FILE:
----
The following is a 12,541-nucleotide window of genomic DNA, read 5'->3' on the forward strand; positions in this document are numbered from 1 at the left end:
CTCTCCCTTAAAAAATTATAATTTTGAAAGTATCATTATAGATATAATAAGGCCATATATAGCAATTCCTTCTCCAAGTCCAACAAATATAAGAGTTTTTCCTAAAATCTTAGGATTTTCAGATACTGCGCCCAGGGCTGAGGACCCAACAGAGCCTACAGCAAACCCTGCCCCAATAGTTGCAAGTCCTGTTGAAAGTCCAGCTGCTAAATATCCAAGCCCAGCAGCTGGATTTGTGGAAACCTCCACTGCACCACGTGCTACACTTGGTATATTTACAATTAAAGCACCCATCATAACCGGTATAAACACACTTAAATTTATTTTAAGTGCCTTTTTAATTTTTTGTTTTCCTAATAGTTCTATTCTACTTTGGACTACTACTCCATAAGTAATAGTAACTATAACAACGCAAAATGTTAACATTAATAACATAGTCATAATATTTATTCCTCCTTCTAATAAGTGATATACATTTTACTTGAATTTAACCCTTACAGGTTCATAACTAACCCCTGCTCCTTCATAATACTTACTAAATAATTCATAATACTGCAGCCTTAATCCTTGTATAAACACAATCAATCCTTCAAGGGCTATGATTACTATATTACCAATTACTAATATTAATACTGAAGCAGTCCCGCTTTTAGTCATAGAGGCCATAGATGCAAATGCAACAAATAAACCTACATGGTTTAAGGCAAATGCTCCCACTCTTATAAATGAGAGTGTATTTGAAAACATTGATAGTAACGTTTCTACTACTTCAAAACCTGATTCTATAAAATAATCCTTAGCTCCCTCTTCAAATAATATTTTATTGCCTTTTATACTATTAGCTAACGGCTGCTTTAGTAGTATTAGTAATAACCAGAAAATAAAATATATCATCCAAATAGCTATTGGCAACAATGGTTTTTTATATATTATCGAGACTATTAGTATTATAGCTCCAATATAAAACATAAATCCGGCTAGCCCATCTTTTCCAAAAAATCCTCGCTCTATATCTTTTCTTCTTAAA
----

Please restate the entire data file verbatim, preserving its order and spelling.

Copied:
The following is a 12,541-nucleotide window of genomic DNA, read 5'->3' on the forward strand; positions in this document are numbered from 1 at the left end:
CTCTCCCTTAAAAAATTATAATTTTGAAAGTATCATTATAGATATAATAAGGCCATATATAGCAATTCCTTCTCCAAGTCCAACAAATATAAGAGTTTTTCCTAAAATCTTAGGATTTTCAGATACTGCGCCCAGGGCTGAGGACCCAACAGAGCCTACAGCAAACCCTGCCCCAATAGTTGCAAGTCCTGTTGAAAGTCCAGCTGCTAAATATCCAAGCCCAGCAGCTGGATTTGTGGAAACCTCCACTGCACCACGTGCTACACTTGGTATATTTACAATTAAAGCACCCATCATAACCGGTATAAACACACTTAAATTTATTTTAAGTGCCTTTTTAATTTTTTGTTTTCCTAATAGTTCTATTCTACTTTGGACTACTACTCCATAAGTAATAGTAACTATAACAACGCAAAATGTTAACATTAATAACATAGTCATAATATTTATTCCTCCTTCTAATAAGTGATATACATTTTACTTGAATTTAACCCTTACAGGTTCATAACTAACCCCTGCTCCTTCATAATACTTACTAAATAATTCATAATACTGCAGCCTTAATCCTTGTATAAACACAATCAATCCTTCAAGGGCTATGATTACTATATTACCAATTACTAATATTAATACTGAAGCAGTCCCGCTTTTAGTCATAGAGGCCATAGATGCAAATGCAACAAATAAACCTACATGGTTTAAGGCAAATGCTCCCACTCTTATAAATGAGAGTGTATTTGAAAACATTGATAGTAACGTTTCTACTACTTCAAAACCTGATTCTATAAAATAATCCTTAGCTCCCTCTTCAAATAATATTTTATTGCCTTTTATACTATTAGCTAACGGCTGCTTTAGTAGTATTAGTAATAACCAGAAAATAAAATATATCATCCAAATAGCTATTGGCAACAATGGTTTTTTATATATTATCGAGACTATTAGTATTATAGCTCCAATATAAAACATAAATCCGGCTAGCCCATCTTTTCCAAAAAATCCTCGCTCTATATCTTTTCTTCTTAAA